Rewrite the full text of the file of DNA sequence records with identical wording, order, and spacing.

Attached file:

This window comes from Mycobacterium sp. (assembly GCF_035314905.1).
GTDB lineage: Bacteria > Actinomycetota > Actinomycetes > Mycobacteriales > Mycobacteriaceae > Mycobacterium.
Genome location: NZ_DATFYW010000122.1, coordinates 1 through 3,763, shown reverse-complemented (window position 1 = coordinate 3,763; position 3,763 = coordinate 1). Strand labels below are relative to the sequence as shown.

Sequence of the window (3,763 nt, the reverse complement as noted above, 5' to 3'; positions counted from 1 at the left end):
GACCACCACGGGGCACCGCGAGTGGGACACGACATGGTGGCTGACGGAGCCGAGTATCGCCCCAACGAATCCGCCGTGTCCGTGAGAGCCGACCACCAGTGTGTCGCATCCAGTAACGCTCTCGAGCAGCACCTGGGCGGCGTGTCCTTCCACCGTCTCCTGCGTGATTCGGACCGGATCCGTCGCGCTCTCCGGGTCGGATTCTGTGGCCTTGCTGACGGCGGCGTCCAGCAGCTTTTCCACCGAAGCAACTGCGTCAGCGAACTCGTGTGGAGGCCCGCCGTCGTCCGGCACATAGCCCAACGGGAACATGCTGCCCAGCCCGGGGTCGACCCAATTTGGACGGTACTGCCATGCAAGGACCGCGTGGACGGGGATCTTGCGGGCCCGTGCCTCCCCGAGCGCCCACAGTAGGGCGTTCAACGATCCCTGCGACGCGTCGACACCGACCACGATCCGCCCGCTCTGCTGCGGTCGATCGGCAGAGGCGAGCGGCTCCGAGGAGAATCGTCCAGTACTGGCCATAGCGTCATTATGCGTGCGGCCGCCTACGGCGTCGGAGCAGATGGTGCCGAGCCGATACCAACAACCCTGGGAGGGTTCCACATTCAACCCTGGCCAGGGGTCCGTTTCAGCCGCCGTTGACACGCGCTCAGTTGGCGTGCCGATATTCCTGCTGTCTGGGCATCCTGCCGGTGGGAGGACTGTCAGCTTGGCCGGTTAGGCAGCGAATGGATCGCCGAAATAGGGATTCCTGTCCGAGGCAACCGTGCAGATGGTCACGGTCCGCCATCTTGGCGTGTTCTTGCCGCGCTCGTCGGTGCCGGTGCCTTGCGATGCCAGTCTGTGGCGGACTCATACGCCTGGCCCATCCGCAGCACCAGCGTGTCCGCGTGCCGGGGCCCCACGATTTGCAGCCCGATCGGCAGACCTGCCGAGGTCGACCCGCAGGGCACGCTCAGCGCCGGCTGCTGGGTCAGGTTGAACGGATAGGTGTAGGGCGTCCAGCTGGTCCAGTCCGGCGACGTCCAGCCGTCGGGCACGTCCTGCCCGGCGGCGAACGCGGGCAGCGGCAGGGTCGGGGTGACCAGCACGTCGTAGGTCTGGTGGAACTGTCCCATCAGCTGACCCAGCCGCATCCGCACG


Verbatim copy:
This window comes from Mycobacterium sp. (assembly GCF_035314905.1).
GTDB lineage: Bacteria > Actinomycetota > Actinomycetes > Mycobacteriales > Mycobacteriaceae > Mycobacterium.
Genome location: NZ_DATFYW010000122.1, coordinates 1 through 3,763, shown reverse-complemented (window position 1 = coordinate 3,763; position 3,763 = coordinate 1). Strand labels below are relative to the sequence as shown.

Sequence of the window (3,763 nt, the reverse complement as noted above, 5' to 3'; positions counted from 1 at the left end):
GACCACCACGGGGCACCGCGAGTGGGACACGACATGGTGGCTGACGGAGCCGAGTATCGCCCCAACGAATCCGCCGTGTCCGTGAGAGCCGACCACCAGTGTGTCGCATCCAGTAACGCTCTCGAGCAGCACCTGGGCGGCGTGTCCTTCCACCGTCTCCTGCGTGATTCGGACCGGATCCGTCGCGCTCTCCGGGTCGGATTCTGTGGCCTTGCTGACGGCGGCGTCCAGCAGCTTTTCCACCGAAGCAACTGCGTCAGCGAACTCGTGTGGAGGCCCGCCGTCGTCCGGCACATAGCCCAACGGGAACATGCTGCCCAGCCCGGGGTCGACCCAATTTGGACGGTACTGCCATGCAAGGACCGCGTGGACGGGGATCTTGCGGGCCCGTGCCTCCCCGAGCGCCCACAGTAGGGCGTTCAACGATCCCTGCGACGCGTCGACACCGACCACGATCCGCCCGCTCTGCTGCGGTCGATCGGCAGAGGCGAGCGGCTCCGAGGAGAATCGTCCAGTACTGGCCATAGCGTCATTATGCGTGCGGCCGCCTACGGCGTCGGAGCAGATGGTGCCGAGCCGATACCAACAACCCTGGGAGGGTTCCACATTCAACCCTGGCCAGGGGTCCGTTTCAGCCGCCGTTGACACGCGCTCAGTTGGCGTGCCGATATTCCTGCTGTCTGGGCATCCTGCCGGTGGGAGGACTGTCAGCTTGGCCGGTTAGGCAGCGAATGGATCGCCGAAATAGGGATTCCTGTCCGAGGCAACCGTGCAGATGGTCACGGTCCGCCATCTTGGCGTGTTCTTGCCGCGCTCGTCGGTGCCGGTGCCTTGCGATGCCAGTCTGTGGCGGACTCATACGCCTGGCCCATCCGCAGCACCAGCGTGTCCGCGTGCCGGGGCCCCACGATTTGCAGCCCGATCGGCAGACCTGCCGAGGTCGACCCGCAGGGCACGCTCAGCGCCGGCTGCTGGGTCAGGTTGAACGGATAGGTGTAGGGCGTCCAGCTGGTCCAGTCCGGCGACGTCCAGCCGTCGGGCACGTCCTGCCCGGCGGCGAACGCGGGCAGCGGCAGGGTCGGGGTGACCAGCACGTCGTAGGTCTGGTGGAACTGTCCCATCAGCTGACCCAGCCGCATCCGCACG